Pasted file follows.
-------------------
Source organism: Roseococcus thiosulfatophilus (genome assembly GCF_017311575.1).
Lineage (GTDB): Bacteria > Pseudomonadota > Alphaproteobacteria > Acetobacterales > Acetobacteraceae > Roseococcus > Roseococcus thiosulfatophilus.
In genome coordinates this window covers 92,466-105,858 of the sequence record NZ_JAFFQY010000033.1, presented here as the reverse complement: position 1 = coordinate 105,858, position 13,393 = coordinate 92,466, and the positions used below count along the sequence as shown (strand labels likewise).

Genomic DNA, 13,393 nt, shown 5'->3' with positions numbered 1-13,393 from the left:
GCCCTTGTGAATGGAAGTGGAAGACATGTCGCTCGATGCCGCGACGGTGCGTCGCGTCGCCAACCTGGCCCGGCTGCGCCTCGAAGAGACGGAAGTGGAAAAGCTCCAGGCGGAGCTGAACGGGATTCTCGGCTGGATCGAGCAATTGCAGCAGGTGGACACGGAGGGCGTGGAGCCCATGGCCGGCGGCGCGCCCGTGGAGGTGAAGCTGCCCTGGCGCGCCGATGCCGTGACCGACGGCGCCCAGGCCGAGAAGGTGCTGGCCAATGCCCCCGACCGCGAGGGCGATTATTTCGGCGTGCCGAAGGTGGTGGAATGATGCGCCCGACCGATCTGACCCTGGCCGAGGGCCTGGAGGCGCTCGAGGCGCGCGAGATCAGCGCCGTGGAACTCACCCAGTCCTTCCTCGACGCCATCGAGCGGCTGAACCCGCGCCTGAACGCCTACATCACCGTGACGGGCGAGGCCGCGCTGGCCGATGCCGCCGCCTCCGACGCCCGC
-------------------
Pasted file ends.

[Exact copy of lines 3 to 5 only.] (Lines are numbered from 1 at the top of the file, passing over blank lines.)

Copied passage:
In genome coordinates this window covers 92,466-105,858 of the sequence record NZ_JAFFQY010000033.1, presented here as the reverse complement: position 1 = coordinate 105,858, position 13,393 = coordinate 92,466, and the positions used below count along the sequence as shown (strand labels likewise).

Genomic DNA, 13,393 nt, shown 5'->3' with positions numbered 1-13,393 from the left:
GCCCTTGTGAATGGAAGTGGAAGACATGTCGCTCGATGCCGCGACGGTGCGTCGCGTCGCCAACCTGGCCCGGCTGCGCCTCGAAGAGACGGAAGTGGAAAAGCTCCAGGCGGAGCTGAACGGGATTCTCGGCTGGATCGAGCAATTGCAGCAGGTGGACACGGAGGGCGTGGAGCCCATGGCCGGCGGCGCGCCCGTGGAGGTGAAGCTGCCCTGGCGCGCCGATGCCGTGACCGACGGCGCCCAGGCCGAGAAGGTGCTGGCCAATGCCCCCGACCGCGAGGGCGATTATTTCGGCGTGCCGAAGGTGGTGGAATGATGCGCCCGACCGATCTGACCCTGGCCGAGGGCCTGGAGGCGCTCGAGGCGCGCGAGATCAGCGCCGTGGAACTCACCCAGTCCTTCCTCGACGCCATCGAGCGGCTGAACCCGCGCCTGAACGCCTACATCACCGTGACGGGCGAGGCCGCGCTGGCCGATGCCGCCGCCTCCGACGCCCGC